From the beginning of the narrative, I was drawn into the world. Glimpses of journal pages documented the history of the world, and their reappearance throughout the story helped to shade the picture already in place. Despite the recent war that should have made Crier and her father separate and distinct from humans, Sovereign Hesod harbors a fondness for human traditions. In Crier, this fondness becomes a dream of returning (in part) to a life before the war. Automa are not supposed to have feelings, yet Crier never felt like a distant narrator. Throughout the book, her emotions—worry, longing, fear, and more—were tangible, and she was a more sympathetic character for it. She stood in stark contrast to both Ayla, who actively tried to have no emotion save her anger and her drive for purpose, and Kinok, who is too embroiled in schemes to display anything but cold, calculated manipulation.

In other stories, gender and tradition serve as the obstacles to romance, but not here. In this instance, political unrest and class differences serve as the chasm needing to be crossed. The palpable tension between Crier and Ayla is heightened through alternating points of view that weave together seamlessly into one story rather than feeling like battling perspectives. The ebb and flow of their growing feelings for each other occurred naturally, though it largely happened in their thoughts rather than in actual encounters between the two. Their rare intimate moments were quite touching, and I would have liked to see more of them. Instead, most of the page time was dedicated to unraveling the puzzles presented by Kinok, Queen Junn, and Ayla’s past. Both girls encounter more than a few surprises along the way, and trusts and loyalties are often called into question, both of which made for a gripping read.

“’Fever and fervor,’ said Junn.
‘There is very little difference, in the end.’”

This quote aptly describes so many aspects of Crier’s War, from the dangerous political climate to the all-consuming thoughts of new love. Varela did an excellent job of crafting this feeling for her story as well—I read most of the book over two days and found myself disappointed when I had to set it aside. I am eagerly anticipating the sequel and the answers it provides!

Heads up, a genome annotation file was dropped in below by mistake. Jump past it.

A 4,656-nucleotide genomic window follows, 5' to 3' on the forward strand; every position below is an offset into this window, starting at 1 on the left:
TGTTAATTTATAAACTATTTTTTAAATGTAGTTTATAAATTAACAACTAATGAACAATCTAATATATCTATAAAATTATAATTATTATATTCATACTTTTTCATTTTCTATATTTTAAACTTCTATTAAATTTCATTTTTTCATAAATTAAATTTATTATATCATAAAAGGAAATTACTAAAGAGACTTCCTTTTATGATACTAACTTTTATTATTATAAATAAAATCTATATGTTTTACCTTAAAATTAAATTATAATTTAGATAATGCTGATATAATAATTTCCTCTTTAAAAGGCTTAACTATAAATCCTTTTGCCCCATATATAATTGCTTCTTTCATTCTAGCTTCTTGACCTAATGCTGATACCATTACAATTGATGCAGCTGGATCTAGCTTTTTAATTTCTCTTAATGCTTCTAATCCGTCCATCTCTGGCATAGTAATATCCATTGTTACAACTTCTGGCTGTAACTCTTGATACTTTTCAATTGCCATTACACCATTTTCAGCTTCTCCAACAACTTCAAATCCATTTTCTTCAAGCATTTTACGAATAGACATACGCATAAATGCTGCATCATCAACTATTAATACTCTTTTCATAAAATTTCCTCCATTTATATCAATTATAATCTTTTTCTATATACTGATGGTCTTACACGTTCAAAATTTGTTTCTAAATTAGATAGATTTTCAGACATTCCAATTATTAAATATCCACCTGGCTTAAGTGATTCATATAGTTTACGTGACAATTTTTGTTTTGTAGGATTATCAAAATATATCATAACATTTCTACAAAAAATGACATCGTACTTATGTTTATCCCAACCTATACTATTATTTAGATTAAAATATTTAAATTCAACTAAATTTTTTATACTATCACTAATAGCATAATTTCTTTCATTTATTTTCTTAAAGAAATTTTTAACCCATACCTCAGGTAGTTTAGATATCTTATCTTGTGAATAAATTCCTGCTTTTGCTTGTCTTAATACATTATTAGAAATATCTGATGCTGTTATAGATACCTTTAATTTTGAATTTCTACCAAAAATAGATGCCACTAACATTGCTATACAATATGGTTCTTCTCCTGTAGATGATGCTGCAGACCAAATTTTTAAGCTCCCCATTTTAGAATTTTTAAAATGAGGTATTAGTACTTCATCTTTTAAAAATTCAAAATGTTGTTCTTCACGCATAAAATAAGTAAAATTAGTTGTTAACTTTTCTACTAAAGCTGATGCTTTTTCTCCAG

Most Memorable Aspect: The crafted human fairy tales, how they were shared, and their adoption for political code.

~ ~ ~ ABOUT THE AUTHOR ~ ~ ~

Nina Varela is a nationally awarded writer of screenplays and short fiction. She was born in New Orleans and raised on a hippie commune in Durham, North Carolina, where she spent most of her childhood playing in the Eno River, building faerie houses from moss and bark, and running barefoot through the woods. These days, Nina lives in Los Angeles with her writing partner and their tiny, ill-behaved dog. She tends to write stories about hard-won love and young people toppling the monarchy/patriarchy/whatever-archy. On a related note, she’s queer. On a less related note, she has strong feelings about hushpuppies and loves a good jambalaya. CRIER’S WAR is her first novel. You can find Nina at any given coffee shop in the greater Los Angeles area, or at

Find her online:
Website | Twitter | Instagram | Goodreads


Wednesday, October 2, 2019

Blog Tour & Book Spotlight: Sam Saves the Night by Shari Simpson

By: Shari Simpson
Published By: Disney-Hyperion
Release Date: October 1, 2019
Series: Sleepwakes #1
Pages: 304
Genre: Paranormal
Reading Level: Middle Grade
Source: Publisher
Buy the Book: Amazon

Goodreads Summary: Thirteen-year-old Sam has no friends, but you can't really blame her. She lives her life in a state of chronic exhaustion thanks to her nightly sleepwalking jaunts, which include trips to the store, treehouse-building projects, and breaking-and-entering escapades-none of which she remembers in the morning. Her condition is taking its toll on her family (and her life), so when her mom takes her to see a wacky strip-mall sleep specialist, Sam is wary, but 100 percent in.

The night after the doc works his mojo, Sam wakes up outside her body, watching herself sleep. FREAKY! But once she gets over the panic attack, she realizes there's a whole world of detached-souls out there, called SleepWakers-cliques of kids like the Achieves, who use their sleep time to learn new things; the Numbs, who eat junk food and play video games all night long, and the OCDeeds who search for missing things and organize other people's stuff. And then there are the Mean Dreams, led by Madalynn Sucret, the nicest girl in Sam's school, who shows Sam that she can use her power to get back at a bully who's been tormenting her. Sam is intrigued-until it becomes clear that Madalynn is the real bully and the "tormentor" is just, well... sad. Now Sam is faced with uniting the various tribes of SleepWakers to fight back against Madalynn and the Mean Dreams in the most epic battle the night has ever seen.

~ ~ ~ ABOUT THE AUTHOR ~ ~ ~

Shari Simpson is a playwright and screenwriter who cowrote the off-Broadway hit Maybe Baby, It's You and the Disney Channel Original Movie The Swap, both with her longtime writing partner, Charlie Shahnaian. She also won the 2012 BlogHer Voice of the Year for Humor Writing. Shari lives in Hoboken, NJ, with a patient husband, two hilarious teenagers, a demonic cat, and her pug, Mila Kunis. This is her first novel.

Find Her Online:
Twitter | Goodreads


Week 1:
10/1 - Cindy's Love of Books - Review
10/2 - Portrait of a Book - Spotlight
10/3 - Moonlight Rendezvous - Review
10/4 - BookHounds YA - Excerpt

Week 2:
10/7 - Struck by Stories - Review
10/8 - Twirling Book Princess - Excerpt
10/9 - Shortcake Bibliophage - Excerpt
10/10 - Love, Stars, and Books - Review
10/11 - Dazzled by Books - Review

Week 3:
10/14 - YA Book Nerd - Review
10/15 - Life Within the Pages - Review
10/16 - Fictitious Fox - Review
10/17 - Fyrekatz Blog - Review